AN EARLY Victorian cobbled street more than 150 years old has been unearthed by archaeologists investigating the site of a 12th Century Knights Templar mill at the 2012 London Olympics park.
The cobbled thoroughfare is to be ‘lifted up’ and preserved, then used in the huge park now being laid out as a legacy for East London.
Archaeologists believe the street unearthed 20ft below ground may be part of the original Temple Mills lane that was demolished in 1854 before being covered by thousands of tonnes of rubble over the last century-and-a-half.
The archaeologist Kieron Tyler said: “Looking below the amazingly preserved Victorian remains reveals an older mill structure and the exact form of the crucial industries in the Lea Valley down the centuries.”
His team of archaeologists from the Museum of London are carefully digging up the cobblestones and stockpiling them to be laid down in the new Olympics park.
Then they begin digging deeper to search for evidence of the original Knights Templar mill, known as Temple Mills, which started the industrialisation of the Lea Valley.
Olympics authority chief David Higgins said: “Clearing the massive site has given us the unique opportunity to look back into East London’s past before the area is transformed.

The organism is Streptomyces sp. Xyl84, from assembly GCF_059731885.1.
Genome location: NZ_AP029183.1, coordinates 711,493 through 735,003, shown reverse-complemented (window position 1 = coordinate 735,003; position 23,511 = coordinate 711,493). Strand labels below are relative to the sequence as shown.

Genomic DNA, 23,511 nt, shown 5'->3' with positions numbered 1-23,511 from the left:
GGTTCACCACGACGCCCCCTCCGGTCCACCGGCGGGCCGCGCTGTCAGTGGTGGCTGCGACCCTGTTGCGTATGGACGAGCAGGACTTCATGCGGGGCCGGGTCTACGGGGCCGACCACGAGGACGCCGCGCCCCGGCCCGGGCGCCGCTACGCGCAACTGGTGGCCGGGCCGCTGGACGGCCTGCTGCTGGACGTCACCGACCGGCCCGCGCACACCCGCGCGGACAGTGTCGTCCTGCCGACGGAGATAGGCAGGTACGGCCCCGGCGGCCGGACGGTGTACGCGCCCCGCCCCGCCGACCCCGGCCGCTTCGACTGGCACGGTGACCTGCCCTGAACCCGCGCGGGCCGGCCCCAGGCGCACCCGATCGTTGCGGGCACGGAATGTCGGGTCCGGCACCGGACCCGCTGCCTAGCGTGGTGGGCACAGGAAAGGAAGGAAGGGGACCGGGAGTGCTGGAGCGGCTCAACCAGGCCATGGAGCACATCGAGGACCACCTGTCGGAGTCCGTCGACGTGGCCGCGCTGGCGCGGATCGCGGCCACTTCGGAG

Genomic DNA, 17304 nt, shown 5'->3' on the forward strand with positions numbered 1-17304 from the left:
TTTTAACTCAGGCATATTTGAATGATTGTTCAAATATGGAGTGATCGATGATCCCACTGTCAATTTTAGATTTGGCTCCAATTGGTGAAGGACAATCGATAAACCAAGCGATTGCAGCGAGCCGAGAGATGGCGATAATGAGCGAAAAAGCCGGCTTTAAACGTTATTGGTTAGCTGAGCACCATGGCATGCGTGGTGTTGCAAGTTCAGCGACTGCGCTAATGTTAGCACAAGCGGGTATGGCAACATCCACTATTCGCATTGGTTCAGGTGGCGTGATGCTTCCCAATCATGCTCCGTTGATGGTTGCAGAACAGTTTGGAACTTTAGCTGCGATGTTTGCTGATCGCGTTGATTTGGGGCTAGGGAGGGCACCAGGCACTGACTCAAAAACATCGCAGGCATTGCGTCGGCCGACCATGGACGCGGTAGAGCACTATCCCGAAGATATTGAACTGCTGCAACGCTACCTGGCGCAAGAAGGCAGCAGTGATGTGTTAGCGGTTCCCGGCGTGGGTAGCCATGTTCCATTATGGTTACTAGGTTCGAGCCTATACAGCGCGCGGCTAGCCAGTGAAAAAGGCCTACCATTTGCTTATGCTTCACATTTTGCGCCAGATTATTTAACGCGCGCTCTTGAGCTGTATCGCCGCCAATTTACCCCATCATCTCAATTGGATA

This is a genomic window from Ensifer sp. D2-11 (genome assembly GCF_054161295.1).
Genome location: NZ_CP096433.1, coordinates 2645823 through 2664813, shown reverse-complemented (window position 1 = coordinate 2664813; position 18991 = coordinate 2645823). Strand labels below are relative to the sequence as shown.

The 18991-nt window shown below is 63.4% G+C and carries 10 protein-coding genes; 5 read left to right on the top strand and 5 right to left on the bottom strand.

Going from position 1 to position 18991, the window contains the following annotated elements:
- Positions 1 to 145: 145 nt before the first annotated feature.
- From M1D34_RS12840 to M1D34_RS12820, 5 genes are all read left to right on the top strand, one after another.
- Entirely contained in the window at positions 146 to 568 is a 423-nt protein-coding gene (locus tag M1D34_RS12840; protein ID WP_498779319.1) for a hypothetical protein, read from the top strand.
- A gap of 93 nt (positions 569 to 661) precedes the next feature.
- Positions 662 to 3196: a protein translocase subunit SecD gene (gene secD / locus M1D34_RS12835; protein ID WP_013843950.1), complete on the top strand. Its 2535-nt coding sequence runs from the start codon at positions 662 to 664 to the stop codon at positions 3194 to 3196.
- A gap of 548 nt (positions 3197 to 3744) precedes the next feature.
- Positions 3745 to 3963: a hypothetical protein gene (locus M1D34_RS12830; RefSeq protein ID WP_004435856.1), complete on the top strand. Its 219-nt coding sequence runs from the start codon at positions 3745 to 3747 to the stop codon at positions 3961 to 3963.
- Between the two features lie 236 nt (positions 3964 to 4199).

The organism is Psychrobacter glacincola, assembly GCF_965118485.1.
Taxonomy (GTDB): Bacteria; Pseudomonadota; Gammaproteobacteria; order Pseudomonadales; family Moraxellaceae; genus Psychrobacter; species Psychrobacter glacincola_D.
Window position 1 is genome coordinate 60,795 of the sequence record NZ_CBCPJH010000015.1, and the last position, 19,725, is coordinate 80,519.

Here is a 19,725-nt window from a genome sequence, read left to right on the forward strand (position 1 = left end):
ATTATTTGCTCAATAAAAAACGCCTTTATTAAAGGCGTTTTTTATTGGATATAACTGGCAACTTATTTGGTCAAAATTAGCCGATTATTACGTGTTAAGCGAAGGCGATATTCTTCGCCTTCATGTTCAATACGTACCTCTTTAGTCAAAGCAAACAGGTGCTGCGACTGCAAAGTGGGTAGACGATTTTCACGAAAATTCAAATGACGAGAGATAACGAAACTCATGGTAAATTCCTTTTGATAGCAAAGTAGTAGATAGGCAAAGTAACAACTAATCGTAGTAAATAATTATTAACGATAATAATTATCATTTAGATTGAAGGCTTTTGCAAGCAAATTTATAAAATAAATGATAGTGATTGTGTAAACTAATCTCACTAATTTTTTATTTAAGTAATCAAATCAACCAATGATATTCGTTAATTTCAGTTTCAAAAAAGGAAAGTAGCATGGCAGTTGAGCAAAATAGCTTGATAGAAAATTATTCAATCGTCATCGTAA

“Bringing back to life this cobbled street will be an important way of telling the fascinating story of the development of East London.”
The authority invited the archaeologists to look for evidence of prehistoric remains, from pre-Roman right through to Viking, Medieval and relatively recent industrial and military activities on the site.
Previous archaeological finds include a prehistoric settlement and the skeletons of four of its inhabitants, Roman artefacts and a complete 19 century boat used for hunting wild fowl on the River Lea. Second World War gun emplacements have also been unearthed.
The archaeological investigations are part of the work to clean up nearly two square miles of land to make way for the 2012 Games, much of it contaminated by its industrial past.
HISTORY TO TEMPLE MILLS
THE Knights Templar built a water mill at Temple Mills between 1185 and 1278. A second mill was built on the opposite side of the mill stream in 1308.
The mills passed to the Hospital of St John of Jerusalem in Clerkenwell after the suppression of the Templars, then eventually back to the Crown after the Dissolution of the Catholic Church and leased to Clement Goldsmith in 1593.
A gunpowder mill and a leather mill were added in the 16th century, with another added in 1627 to grind corn. Other mills followed in the 1630s for working leather and gunpowder.